The halls were the least expensive. Every ten feet or so, locked, and gated doors, led to private chambers which held the bodies of the wealthy and those with bloodlines of nobility. But in the end, they were all equally dead and equally forgotten. Their walls once white had now yellowed with age and neglect. Each room held the secrets of family members buried beneath stone, covered with the remains of the night creatures that thrive in this environment. The distinction between the classes was self-evident, hallways for the less fortunate and private cavities for the elite. None of this mattered anymore.
A forbidding iron door secured the meeting room, lit with oiled wicks, and walled torches. A fire had been started in the hearth that could also be used as an altar for burning incense. Centered in the room was a large table where the men sat.
Ty and Zellow were from Leighas. They wore excessive layers of hooded robes and shawls. Their dark clothing was banal and offered no distinction from each other. Gatious was from Tessa and wore a hooded robe. Tessian’s were noted for their bright layer of fur which covered their entire body. They wore equally bright layers of clothing. Their clothing was more for choice and adornment, for they needed no additional warmth.
Clayton from Juno wore a single robe. He chose not to wear the hood. Lastly, the veiled man, wore a dark purple robe, and seemingly the color for distinction. His hood was up. The edge was thick with fur causing shadow over his face.
Regardless of their clothing they all had one thing in common; to hide their emotions. Plans had begun to take shape which had taken years to conceive and implement.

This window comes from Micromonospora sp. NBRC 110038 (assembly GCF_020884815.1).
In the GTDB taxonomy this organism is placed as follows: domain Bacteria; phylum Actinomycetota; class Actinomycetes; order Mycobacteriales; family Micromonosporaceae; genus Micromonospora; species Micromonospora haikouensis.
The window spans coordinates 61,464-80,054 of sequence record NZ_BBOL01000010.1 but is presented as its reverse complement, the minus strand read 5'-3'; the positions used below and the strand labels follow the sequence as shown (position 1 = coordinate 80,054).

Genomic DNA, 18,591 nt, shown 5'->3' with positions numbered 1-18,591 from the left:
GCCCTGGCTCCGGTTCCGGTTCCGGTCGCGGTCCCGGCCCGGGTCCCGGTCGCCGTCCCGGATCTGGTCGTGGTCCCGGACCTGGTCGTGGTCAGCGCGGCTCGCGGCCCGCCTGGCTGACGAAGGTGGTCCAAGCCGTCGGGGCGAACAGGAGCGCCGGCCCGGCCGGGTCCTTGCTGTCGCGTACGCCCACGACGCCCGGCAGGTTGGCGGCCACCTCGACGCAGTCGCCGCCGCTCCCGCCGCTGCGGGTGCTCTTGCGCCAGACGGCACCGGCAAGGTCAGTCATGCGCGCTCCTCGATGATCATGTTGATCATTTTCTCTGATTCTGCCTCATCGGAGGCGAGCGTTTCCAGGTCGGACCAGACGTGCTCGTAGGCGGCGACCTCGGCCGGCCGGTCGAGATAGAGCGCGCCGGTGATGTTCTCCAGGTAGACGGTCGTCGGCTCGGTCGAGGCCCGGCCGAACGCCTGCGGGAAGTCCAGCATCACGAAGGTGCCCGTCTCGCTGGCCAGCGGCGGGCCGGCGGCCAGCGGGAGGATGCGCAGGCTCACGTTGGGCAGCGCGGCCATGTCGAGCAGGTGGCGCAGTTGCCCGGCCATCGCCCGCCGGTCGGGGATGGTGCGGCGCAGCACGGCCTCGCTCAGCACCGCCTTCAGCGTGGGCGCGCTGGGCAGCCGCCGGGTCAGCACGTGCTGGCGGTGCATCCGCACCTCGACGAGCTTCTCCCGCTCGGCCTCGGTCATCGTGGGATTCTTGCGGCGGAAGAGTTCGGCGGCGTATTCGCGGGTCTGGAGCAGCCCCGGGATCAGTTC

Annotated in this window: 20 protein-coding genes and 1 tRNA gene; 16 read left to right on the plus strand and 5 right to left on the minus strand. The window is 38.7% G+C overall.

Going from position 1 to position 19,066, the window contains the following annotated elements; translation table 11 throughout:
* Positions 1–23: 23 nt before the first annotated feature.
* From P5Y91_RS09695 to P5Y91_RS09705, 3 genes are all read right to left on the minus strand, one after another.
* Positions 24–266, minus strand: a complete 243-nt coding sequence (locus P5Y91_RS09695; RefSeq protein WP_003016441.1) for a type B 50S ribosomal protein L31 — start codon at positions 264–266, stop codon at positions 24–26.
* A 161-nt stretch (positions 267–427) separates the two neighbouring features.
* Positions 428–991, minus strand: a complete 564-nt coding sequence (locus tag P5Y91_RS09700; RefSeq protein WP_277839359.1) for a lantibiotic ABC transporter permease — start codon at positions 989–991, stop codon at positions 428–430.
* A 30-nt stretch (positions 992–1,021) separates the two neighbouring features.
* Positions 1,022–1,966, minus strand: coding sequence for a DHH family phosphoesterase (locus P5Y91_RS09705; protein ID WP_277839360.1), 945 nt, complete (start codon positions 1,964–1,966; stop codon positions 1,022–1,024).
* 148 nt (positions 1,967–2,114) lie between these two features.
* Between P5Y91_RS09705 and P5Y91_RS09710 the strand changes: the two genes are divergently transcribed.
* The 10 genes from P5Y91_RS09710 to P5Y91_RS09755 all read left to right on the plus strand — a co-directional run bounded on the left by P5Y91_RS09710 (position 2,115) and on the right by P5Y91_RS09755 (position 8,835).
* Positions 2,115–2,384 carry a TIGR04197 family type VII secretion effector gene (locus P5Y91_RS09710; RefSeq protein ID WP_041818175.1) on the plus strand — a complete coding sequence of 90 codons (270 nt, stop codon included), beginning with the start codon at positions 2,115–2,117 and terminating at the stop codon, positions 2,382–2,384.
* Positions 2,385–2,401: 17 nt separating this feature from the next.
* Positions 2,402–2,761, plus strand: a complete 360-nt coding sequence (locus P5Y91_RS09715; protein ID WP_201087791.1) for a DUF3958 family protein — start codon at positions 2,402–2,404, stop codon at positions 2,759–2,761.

“Finally,” Zellow said. “Soon we will control all the lands, Juno, Tessa, Leighas and LODS, and ultimately we and we alone will have total control.”
Crayton stared at Zellow. He did not like him. He believed Zellow never thought in the “we” theory. Zellow was out for himself and himself alone.
“What was it like in there?” Magnus asked.
“Like I said, I was very young when we were there. As all children we were given pleasures and self-indulgences. I suppose he and my mother prospered financially but suffered emotionally. My mother wanted her children to have the freedom that was denied to my father. Sending us to Joseff ’s was purely a selfless action.”
“When you say that your father was able to prosper, do you know how he was able too?” Magnus asked.
Quinn looked at Magnus. “Time son. It took time. When we first went there, we had nothing. Eventually he helped to sneak supplies, correspondence, luxuries and even people in and out of LODS. All for a price of course.”
Magnus continued to pry. “No offense, but why was your family sent to LODS in the first place?”
Quinn looked at the young man who stood before him. He was thirsty for answers. All young are, as it should be. Magnus was like a son to him. Quinn softened and smiled. “I’ll share with you as much as I can remember.” Quinn answered while brushing floating ashes from the fire, off his clothes.